Who lives in a pear tree under the sea?

Activity: Talk and presentationAcademic presentationAcademic


Prior to widescale landscape domestication, downed trees reached the sea in huge numbers; more than five million cubic meters of large wood annually. Some of this wood sank and provided habitat, settlement substrate, nutrients and shelter for various animals. In modern times, this wood flux has greatly declined due to human intervention, decreasing the amount of hard substrate available for marine animals –along with other substrate removal by trawling, deadly shellfish diseases, and active removal. We have created a mimic of this historical marine wood by creating 32 artificial reefs of waste pear trees, each 3m3 in the Wadden Sea to assess their effect on biodiversity and species richness. Within six months,the tree-reefs proved to be hotspots of biodiversity: they were covered in sessile life such as bryozoans, barnacles, tunicates and hydrozoa. Fish abundance was 5x higher within reef areas, with 3x as many species when compared to only-sand control sites. Monitoring 1.5 years after placement revealed fish eggs and juvenile fish within the trees, as well as consistent and regular presence of larger predatory fish and seals. These results indicate that we can rapidly restore degraded soft-bottomed marine systems with active restoration efforts using these 3D biodegradable tree-reefs.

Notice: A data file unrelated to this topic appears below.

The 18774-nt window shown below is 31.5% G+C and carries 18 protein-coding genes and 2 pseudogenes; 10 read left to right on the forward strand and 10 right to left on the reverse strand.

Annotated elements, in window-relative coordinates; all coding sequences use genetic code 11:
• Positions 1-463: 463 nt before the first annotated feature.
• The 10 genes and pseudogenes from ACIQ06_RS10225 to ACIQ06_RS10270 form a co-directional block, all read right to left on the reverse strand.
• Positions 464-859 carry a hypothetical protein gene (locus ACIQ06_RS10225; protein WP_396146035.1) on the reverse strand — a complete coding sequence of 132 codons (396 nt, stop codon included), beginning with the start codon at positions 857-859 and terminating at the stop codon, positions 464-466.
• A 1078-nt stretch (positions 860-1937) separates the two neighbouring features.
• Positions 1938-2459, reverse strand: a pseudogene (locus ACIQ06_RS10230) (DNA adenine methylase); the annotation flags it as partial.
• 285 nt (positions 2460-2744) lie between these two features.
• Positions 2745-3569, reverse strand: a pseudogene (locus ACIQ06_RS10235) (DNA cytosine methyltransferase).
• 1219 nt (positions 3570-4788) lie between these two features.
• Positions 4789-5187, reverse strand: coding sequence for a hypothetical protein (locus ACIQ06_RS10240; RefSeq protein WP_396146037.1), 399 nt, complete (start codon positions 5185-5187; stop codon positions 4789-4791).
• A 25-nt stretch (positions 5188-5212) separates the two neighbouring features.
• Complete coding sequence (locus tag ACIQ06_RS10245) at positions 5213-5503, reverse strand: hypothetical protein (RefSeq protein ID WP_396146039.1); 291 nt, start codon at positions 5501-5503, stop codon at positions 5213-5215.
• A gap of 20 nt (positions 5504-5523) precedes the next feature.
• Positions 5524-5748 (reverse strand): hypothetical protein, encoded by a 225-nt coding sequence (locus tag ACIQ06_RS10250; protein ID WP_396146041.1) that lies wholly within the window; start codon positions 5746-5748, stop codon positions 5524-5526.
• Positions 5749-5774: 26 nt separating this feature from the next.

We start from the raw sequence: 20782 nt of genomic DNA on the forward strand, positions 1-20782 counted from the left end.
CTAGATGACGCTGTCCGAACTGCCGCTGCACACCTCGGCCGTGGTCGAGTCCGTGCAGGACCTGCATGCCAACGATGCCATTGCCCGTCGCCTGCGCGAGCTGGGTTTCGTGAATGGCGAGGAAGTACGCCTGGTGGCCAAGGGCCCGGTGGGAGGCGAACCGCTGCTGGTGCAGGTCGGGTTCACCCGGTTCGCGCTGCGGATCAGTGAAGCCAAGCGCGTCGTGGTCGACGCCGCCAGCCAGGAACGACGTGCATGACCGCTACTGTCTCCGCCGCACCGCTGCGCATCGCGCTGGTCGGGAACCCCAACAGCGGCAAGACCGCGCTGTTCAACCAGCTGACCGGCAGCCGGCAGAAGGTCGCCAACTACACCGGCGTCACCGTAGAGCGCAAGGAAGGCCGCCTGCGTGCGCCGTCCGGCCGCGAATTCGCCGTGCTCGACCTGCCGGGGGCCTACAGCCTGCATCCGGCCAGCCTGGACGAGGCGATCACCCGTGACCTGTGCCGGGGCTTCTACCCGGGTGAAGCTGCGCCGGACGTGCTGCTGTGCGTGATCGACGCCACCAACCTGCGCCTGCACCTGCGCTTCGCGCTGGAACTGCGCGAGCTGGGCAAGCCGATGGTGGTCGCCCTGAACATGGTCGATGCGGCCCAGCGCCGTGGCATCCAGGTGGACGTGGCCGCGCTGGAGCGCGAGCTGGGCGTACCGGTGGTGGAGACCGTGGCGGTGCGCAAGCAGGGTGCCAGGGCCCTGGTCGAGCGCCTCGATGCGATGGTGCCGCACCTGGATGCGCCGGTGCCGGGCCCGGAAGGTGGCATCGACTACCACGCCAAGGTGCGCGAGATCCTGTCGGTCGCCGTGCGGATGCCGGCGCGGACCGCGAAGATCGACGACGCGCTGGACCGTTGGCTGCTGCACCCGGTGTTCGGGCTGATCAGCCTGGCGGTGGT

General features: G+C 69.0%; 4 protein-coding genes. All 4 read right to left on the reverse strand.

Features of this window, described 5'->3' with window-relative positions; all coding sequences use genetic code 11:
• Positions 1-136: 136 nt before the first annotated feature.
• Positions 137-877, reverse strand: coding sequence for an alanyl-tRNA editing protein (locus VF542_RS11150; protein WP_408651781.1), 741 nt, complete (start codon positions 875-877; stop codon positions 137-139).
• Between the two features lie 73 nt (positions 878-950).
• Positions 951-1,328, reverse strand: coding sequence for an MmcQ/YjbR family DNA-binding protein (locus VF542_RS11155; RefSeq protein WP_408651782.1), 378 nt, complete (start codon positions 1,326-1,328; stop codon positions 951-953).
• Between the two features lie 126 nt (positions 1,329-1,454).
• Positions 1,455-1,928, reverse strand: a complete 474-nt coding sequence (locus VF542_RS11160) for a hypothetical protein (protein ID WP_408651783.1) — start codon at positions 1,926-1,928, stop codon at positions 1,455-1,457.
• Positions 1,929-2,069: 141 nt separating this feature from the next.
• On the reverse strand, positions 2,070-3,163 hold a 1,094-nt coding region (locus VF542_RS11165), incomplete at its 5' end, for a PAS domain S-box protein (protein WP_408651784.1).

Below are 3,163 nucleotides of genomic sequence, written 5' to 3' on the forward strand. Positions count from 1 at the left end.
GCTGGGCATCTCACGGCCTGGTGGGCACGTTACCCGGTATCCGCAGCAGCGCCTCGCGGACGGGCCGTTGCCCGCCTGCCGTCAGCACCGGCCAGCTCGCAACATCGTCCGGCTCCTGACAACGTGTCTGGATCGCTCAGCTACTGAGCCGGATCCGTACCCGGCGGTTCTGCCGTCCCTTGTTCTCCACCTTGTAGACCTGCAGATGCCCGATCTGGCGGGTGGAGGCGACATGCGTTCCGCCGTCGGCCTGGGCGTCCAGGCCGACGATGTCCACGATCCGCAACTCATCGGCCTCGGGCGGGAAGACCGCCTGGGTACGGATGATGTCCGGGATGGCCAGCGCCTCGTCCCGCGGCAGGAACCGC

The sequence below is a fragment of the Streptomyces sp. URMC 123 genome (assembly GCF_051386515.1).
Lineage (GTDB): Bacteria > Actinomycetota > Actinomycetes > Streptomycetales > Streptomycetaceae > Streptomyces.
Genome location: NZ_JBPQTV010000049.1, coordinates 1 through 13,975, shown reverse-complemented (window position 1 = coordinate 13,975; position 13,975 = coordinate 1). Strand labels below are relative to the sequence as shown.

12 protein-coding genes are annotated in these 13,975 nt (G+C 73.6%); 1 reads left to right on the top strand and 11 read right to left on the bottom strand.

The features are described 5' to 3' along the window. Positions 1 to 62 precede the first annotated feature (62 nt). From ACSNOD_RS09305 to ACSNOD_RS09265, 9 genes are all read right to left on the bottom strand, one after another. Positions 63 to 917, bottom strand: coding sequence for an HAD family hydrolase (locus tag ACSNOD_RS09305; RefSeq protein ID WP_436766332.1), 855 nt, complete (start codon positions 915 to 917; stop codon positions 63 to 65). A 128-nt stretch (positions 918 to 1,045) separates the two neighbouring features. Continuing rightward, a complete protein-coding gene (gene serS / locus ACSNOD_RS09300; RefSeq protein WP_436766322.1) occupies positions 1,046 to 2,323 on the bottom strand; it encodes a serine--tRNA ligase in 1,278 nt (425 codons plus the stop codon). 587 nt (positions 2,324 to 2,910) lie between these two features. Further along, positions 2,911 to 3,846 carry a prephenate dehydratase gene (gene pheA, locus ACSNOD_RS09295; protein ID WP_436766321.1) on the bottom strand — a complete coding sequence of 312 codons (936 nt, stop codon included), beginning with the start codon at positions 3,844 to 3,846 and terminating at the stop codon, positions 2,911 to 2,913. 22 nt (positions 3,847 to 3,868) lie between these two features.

Event titleNetherlands Annual Ecology Meeting 2024
Event typeConference
Conference number16
Organiser Netherlands Ecological Research Network (NERN)
LocationLunteren, NetherlandsShow on map
Degree of RecognitionNational